A fellow go-go dancer once told me that I needed to create a new name for myself, something feminine that would be easy on foreigners’ ears. ‘Mali’ is what I came up with. It means jasmine, a little white flower with a sweet scent. I was hoping the dainty word would add to my charm and take me one step further from the buffalo herder I used to be.
I’m a prostitute, but not a victim. If you entered the bar where I work, you would see ‘real’ women—worn-out, stretch-marked mothers weary of men and of life. And then you would see me: smiling, vivacious, positively shining with the joy of being a woman, even if I have to hide my genitalia to be one.
One of my earliest recollections is of my mother bringing me to live with my grandparents and a collection of aunts before I was six years old. To me, they are my real family. I don’t know who my father is, but it doesn’t bother me in the least. I vaguely remember that my mother had short hair, and wore a shirt and pants, unlike other women who had long hair, and wore sleeveless blouses and colourful sarongs. When I asked my grandmother (my ya) why my mae looked so different from other women she said that Mae wanted me to have a father figure. But Mae wasn’t around enough to instil masculinity in me; she was living with a female partner and pouring her time and energy into that relationship.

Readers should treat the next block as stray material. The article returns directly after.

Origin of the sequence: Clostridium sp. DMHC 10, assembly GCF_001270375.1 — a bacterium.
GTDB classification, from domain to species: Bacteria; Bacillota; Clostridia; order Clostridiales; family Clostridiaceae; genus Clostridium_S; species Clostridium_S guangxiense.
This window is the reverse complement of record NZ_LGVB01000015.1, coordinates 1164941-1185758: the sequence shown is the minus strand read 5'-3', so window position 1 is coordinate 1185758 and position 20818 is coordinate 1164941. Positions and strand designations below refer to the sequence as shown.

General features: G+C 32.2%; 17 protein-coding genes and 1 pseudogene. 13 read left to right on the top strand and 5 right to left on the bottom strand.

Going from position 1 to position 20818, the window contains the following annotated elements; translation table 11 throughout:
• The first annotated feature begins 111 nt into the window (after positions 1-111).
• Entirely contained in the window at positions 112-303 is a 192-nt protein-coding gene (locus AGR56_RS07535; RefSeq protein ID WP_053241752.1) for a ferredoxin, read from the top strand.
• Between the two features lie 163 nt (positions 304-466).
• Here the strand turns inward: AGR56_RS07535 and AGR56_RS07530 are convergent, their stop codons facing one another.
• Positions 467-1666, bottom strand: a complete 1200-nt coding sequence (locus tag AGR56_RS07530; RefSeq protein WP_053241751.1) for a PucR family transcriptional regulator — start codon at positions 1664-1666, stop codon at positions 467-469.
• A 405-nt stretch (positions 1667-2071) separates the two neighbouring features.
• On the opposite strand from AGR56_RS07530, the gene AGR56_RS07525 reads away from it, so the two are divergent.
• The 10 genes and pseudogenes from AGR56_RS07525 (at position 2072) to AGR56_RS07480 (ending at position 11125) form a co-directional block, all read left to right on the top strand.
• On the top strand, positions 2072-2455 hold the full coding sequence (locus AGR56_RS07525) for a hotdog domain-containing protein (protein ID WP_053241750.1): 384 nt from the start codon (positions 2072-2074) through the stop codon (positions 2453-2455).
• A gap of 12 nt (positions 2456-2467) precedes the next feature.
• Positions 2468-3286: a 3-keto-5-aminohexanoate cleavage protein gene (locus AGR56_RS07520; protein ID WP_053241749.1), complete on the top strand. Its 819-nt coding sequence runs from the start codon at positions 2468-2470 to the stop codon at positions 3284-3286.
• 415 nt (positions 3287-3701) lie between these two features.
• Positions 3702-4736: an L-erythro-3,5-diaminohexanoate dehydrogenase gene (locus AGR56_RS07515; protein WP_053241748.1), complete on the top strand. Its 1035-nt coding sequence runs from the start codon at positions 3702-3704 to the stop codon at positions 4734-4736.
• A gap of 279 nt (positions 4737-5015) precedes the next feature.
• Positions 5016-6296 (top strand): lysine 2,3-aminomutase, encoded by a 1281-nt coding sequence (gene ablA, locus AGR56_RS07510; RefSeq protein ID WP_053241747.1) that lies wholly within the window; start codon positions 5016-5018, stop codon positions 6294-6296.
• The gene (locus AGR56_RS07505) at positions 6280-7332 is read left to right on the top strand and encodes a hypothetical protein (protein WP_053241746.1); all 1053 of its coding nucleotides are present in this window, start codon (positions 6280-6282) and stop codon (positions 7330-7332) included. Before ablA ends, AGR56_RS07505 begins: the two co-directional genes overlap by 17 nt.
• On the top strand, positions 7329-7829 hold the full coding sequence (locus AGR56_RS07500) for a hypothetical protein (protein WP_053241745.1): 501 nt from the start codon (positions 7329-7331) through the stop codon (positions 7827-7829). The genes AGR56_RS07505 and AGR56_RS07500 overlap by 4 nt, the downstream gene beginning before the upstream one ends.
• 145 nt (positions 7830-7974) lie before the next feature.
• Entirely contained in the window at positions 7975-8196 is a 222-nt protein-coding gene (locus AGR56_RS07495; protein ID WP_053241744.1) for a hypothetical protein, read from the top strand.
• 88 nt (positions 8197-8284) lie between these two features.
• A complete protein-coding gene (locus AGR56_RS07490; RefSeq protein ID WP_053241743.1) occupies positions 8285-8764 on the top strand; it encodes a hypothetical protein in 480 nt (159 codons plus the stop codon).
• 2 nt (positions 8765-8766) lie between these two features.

People sometimes ask me what made me what I am today. Growing up with no father and a mostly absent lesbian mother would be the easy answer, but I honestly don’t blame them. I was born to be a ladyboy just as sure as I was born in poverty-stricken Isan. There, in the northeast region of Thailand, my family have been farmers for many generations. If I’d had any masculinity to begin with, I was certainly given every opportunity to develop it. My family trained me to become a farmer and do manly things, but I showed my femininity from an early age. While other boys used banana stalks as imaginary horses, I tore the leaves into strips and wore them as a skirt. As far back as I can remember, friends and neighbours have called me a kathoey, and I willingly accepted the label. I can’t imagine a different identity.